What Happens if My Wood-Stove Pipe Starts Glowing?

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A vertical stovepipe should be at least 18 inches from an unprotected wall.

A glowing wood-stove pipe means that emissions stuck to the inside of the pipe are on fire. If not dealt with promptly, this could result in a more serious situation causing significant damage to the pipe itself, as well as to the chimney it's connected to and the surrounding roof.


Chimney Fires

A chimney fire can manifest itself as a loud roar in the stovepipe, loud cracking and popping noises, a strong acrid burning odor, black smoke coming from the stove itself, and a section, or all, of the stovepipe glowing bright red. On the outside, flames are often seen coming from the chimney, and these pose the most serious threat to the building. A chimney fire can also explode from the stove or the stovepipe into the room it's located in, causing serious damage and injury.


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Most fires are caused by a substance called creosote that accumulates over time on the insides of the stovepipe and the chimney flue. Creosote forms when tiny hot ash particles collide with cooler air, resulting in condensation. The particles get caught on the inside walls of the stovepipe and slowly accumulate. The glowing red spot on the stovepipe indicates a thick deposit of creosote.


In some instances, rainwater causes creosote deposits to leak out between the stove pipe seams or to run down the sides of a chimney. If not cleaned out regularly, creosote may go from the soft stage to a rock hard brittle mass in just one season. Small amounts of creosote may burn without much consequence and exit the chimney. The thicker the deposits, however, the greater the potential for a serious stovepipe fire.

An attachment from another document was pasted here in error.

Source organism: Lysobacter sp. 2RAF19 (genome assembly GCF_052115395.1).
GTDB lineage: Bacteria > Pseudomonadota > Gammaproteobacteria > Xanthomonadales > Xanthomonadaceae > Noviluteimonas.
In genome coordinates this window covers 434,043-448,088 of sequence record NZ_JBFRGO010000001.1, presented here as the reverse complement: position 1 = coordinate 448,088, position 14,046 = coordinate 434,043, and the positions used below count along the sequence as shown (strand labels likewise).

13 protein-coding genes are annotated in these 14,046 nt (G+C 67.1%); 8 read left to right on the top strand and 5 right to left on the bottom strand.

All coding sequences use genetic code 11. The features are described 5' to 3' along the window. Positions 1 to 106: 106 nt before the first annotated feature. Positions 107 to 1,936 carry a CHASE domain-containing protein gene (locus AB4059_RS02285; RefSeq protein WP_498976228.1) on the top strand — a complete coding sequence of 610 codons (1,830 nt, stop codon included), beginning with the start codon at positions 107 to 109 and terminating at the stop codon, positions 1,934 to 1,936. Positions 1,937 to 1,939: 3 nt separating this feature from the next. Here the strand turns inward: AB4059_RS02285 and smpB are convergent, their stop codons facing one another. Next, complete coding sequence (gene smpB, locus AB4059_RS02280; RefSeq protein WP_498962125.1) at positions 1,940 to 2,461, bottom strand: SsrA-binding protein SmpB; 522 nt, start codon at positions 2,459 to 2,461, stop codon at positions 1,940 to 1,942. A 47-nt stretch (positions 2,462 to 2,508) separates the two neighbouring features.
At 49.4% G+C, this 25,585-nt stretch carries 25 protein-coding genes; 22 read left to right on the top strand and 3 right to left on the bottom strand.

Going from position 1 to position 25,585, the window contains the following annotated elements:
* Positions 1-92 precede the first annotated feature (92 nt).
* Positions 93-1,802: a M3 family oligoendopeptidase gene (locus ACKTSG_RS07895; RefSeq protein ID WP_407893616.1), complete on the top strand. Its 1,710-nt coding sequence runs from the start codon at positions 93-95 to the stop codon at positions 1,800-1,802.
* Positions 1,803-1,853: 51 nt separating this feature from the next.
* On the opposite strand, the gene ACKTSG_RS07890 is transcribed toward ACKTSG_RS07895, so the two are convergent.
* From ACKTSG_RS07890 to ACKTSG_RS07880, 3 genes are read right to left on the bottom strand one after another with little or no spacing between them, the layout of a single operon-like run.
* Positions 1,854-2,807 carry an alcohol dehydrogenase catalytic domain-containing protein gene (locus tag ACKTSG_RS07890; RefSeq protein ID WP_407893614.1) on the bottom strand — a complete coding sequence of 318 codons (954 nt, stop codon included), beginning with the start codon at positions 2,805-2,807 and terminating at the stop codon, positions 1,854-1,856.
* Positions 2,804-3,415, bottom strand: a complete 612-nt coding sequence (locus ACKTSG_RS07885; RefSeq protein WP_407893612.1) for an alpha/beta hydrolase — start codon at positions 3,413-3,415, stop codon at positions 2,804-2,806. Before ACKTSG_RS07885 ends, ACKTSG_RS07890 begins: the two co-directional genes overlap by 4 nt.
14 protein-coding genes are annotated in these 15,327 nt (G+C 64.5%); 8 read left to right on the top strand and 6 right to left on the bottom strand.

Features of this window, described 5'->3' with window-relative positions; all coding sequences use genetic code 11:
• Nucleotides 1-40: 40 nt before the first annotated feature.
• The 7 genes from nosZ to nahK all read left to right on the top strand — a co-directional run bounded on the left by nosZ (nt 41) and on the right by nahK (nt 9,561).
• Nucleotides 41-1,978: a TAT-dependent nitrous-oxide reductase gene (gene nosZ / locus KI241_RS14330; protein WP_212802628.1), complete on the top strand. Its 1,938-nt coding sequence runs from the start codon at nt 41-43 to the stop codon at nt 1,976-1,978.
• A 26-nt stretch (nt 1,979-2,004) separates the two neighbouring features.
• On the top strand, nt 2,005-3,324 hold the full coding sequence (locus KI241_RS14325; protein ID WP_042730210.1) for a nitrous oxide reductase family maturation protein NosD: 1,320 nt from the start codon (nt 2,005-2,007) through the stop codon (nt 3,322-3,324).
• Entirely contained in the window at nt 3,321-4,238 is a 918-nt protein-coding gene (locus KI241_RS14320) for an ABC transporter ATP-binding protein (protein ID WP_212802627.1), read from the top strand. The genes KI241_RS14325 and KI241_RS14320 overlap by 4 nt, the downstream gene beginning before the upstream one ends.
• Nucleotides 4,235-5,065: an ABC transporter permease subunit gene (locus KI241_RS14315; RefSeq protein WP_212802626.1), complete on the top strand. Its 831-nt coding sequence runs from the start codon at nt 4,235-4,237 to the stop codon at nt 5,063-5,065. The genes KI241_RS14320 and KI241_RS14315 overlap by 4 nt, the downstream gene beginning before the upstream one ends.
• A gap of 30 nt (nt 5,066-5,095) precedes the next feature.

What to Do

If you see a glowing red area on your wood-stove pipe, immediately close the stove door and close all draft vents and dampers. On a cook stove, be sure all the burners are in place, and close all dampers and air controls. If possible, throw a chimney fire extinguisher, such as Chimfex, onto the fire, and close the firebox door. If this isn't possible, get everyone, including pets, out of the house immediately and call 911. Once you are outside, hose the roof down with water, but do not spray the chimney with water.



A smoldering fire is the primary cause of excessive creosote buildup in stovepipes. During a strong fire, air moves through the system quickly, bringing smoke with it. Smoke that lingers too long in the stovepipe or chimney is a major cause of creosote formation, as is burning green wood or wood that wasn't properly seasoned. Dismantle your stovepipe and clean it out at least once during the burning season, and have the entire system cleaned by a professional chimney sweep once a year. Never burn trash, as the intense flame can quickly ignite creosote, and keep in mind that a small, hot fire is always preferable to allowing a big, slow one to smolder.



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